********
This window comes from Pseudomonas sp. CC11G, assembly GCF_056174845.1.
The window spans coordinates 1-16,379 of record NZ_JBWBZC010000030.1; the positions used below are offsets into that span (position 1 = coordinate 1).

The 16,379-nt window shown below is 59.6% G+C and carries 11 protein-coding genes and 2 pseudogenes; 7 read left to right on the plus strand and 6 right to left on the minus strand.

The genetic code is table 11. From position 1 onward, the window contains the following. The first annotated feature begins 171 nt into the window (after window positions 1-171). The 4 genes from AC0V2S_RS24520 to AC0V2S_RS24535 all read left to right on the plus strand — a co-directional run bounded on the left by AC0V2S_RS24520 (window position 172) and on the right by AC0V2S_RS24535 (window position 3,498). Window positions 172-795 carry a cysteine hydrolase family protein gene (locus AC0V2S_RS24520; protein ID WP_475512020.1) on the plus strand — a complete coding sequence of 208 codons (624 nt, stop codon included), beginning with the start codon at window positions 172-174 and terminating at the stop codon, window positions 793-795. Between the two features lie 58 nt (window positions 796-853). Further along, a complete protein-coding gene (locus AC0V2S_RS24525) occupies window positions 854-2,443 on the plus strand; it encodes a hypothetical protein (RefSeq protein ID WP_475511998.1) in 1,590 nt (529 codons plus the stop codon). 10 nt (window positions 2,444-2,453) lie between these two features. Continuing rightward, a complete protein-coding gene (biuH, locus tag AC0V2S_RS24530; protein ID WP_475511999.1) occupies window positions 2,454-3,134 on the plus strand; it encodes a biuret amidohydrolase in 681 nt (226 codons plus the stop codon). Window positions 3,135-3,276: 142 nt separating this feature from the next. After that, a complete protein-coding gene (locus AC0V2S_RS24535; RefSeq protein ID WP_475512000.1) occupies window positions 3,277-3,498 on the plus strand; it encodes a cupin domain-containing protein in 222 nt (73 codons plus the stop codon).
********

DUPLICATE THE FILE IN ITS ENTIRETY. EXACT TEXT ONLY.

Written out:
This window comes from Pseudomonas sp. CC11G, assembly GCF_056174845.1.
The window spans coordinates 1-16,379 of record NZ_JBWBZC010000030.1; the positions used below are offsets into that span (position 1 = coordinate 1).

The 16,379-nt window shown below is 59.6% G+C and carries 11 protein-coding genes and 2 pseudogenes; 7 read left to right on the plus strand and 6 right to left on the minus strand.

The genetic code is table 11. From position 1 onward, the window contains the following. The first annotated feature begins 171 nt into the window (after window positions 1-171). The 4 genes from AC0V2S_RS24520 to AC0V2S_RS24535 all read left to right on the plus strand — a co-directional run bounded on the left by AC0V2S_RS24520 (window position 172) and on the right by AC0V2S_RS24535 (window position 3,498). Window positions 172-795 carry a cysteine hydrolase family protein gene (locus AC0V2S_RS24520; protein ID WP_475512020.1) on the plus strand — a complete coding sequence of 208 codons (624 nt, stop codon included), beginning with the start codon at window positions 172-174 and terminating at the stop codon, window positions 793-795. Between the two features lie 58 nt (window positions 796-853). Further along, a complete protein-coding gene (locus AC0V2S_RS24525) occupies window positions 854-2,443 on the plus strand; it encodes a hypothetical protein (RefSeq protein ID WP_475511998.1) in 1,590 nt (529 codons plus the stop codon). 10 nt (window positions 2,444-2,453) lie between these two features. Continuing rightward, a complete protein-coding gene (biuH, locus tag AC0V2S_RS24530; protein ID WP_475511999.1) occupies window positions 2,454-3,134 on the plus strand; it encodes a biuret amidohydrolase in 681 nt (226 codons plus the stop codon). Window positions 3,135-3,276: 142 nt separating this feature from the next. After that, a complete protein-coding gene (locus AC0V2S_RS24535; RefSeq protein ID WP_475512000.1) occupies window positions 3,277-3,498 on the plus strand; it encodes a cupin domain-containing protein in 222 nt (73 codons plus the stop codon).